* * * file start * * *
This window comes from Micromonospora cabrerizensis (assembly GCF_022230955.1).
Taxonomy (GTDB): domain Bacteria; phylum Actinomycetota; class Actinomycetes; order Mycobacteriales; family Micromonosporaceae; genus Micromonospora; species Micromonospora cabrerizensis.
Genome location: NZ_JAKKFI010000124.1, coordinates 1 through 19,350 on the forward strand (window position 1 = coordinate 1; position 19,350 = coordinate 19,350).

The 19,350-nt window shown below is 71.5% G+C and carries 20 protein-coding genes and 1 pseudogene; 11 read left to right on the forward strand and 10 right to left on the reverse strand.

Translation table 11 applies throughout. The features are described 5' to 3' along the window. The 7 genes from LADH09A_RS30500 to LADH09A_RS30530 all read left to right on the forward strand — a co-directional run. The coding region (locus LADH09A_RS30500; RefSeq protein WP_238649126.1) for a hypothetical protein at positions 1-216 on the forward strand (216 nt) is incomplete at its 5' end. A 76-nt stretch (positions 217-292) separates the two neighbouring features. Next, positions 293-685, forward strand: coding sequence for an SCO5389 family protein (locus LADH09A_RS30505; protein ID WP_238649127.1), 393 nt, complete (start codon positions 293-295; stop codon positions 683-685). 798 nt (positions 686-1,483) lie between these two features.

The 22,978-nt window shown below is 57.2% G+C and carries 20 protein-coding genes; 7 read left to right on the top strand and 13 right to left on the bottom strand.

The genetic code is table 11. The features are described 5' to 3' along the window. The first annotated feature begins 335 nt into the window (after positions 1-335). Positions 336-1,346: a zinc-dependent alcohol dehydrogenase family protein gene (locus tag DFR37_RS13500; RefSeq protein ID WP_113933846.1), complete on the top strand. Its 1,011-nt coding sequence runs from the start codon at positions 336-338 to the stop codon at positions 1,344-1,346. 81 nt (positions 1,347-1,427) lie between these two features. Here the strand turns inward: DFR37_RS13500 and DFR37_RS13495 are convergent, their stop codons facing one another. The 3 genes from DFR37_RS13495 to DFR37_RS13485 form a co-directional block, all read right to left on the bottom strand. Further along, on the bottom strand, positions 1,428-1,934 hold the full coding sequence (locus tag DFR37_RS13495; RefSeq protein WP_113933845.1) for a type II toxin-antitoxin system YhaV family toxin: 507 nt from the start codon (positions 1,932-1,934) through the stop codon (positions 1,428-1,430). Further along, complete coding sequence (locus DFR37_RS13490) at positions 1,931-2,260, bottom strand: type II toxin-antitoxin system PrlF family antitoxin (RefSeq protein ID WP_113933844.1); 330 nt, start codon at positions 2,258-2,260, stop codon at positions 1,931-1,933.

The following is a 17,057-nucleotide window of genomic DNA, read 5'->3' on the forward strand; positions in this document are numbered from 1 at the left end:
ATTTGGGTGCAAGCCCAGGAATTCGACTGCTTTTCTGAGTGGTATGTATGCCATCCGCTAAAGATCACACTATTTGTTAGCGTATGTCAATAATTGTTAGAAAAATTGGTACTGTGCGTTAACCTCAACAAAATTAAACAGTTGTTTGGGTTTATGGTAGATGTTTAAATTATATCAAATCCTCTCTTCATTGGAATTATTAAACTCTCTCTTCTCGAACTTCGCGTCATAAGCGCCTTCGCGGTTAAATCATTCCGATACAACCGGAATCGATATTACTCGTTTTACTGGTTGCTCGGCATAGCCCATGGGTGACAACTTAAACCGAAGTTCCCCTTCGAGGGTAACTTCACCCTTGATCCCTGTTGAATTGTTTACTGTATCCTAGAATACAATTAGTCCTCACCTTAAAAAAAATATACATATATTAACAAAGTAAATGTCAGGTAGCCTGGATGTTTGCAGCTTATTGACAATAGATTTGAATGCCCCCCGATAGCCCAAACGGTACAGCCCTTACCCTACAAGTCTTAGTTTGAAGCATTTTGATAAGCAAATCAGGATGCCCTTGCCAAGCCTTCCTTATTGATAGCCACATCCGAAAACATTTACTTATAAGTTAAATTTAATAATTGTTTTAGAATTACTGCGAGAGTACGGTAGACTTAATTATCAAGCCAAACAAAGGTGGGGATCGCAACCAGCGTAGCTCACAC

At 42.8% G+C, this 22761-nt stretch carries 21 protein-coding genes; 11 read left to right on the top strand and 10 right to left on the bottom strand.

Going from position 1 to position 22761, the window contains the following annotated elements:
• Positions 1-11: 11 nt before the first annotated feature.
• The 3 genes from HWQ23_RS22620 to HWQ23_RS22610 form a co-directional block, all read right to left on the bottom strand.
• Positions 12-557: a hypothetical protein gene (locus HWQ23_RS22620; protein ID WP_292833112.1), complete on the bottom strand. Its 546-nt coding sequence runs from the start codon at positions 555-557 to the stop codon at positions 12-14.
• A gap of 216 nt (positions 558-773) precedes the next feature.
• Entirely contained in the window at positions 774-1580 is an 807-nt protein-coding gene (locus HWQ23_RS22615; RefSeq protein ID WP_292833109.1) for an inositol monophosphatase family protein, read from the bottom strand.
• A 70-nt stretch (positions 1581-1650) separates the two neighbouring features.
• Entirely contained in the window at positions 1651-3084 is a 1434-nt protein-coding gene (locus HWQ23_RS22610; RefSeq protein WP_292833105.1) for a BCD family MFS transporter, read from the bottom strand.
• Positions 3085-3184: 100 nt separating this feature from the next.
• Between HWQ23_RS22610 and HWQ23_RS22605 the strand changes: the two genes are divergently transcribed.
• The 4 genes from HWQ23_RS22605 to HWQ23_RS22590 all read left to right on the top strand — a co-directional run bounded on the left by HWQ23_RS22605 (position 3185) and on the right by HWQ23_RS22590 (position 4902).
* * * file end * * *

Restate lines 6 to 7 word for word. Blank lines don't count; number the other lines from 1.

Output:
The 22,978-nt window shown below is 57.2% G+C and carries 20 protein-coding genes; 7 read left to right on the top strand and 13 right to left on the bottom strand.

The genetic code is table 11. The features are described 5' to 3' along the window. The first annotated feature begins 335 nt into the window (after positions 1-335). Positions 336-1,346: a zinc-dependent alcohol dehydrogenase family protein gene (locus tag DFR37_RS13500; RefSeq protein ID WP_113933846.1), complete on the top strand. Its 1,011-nt coding sequence runs from the start codon at positions 336-338 to the stop codon at positions 1,344-1,346. 81 nt (positions 1,347-1,427) lie between these two features. Here the strand turns inward: DFR37_RS13500 and DFR37_RS13495 are convergent, their stop codons facing one another. The 3 genes from DFR37_RS13495 to DFR37_RS13485 form a co-directional block, all read right to left on the bottom strand. Further along, on the bottom strand, positions 1,428-1,934 hold the full coding sequence (locus tag DFR37_RS13495; RefSeq protein WP_113933845.1) for a type II toxin-antitoxin system YhaV family toxin: 507 nt from the start codon (positions 1,932-1,934) through the stop codon (positions 1,428-1,430). Further along, complete coding sequence (locus DFR37_RS13490) at positions 1,931-2,260, bottom strand: type II toxin-antitoxin system PrlF family antitoxin (RefSeq protein ID WP_113933844.1); 330 nt, start codon at positions 2,258-2,260, stop codon at positions 1,931-1,933.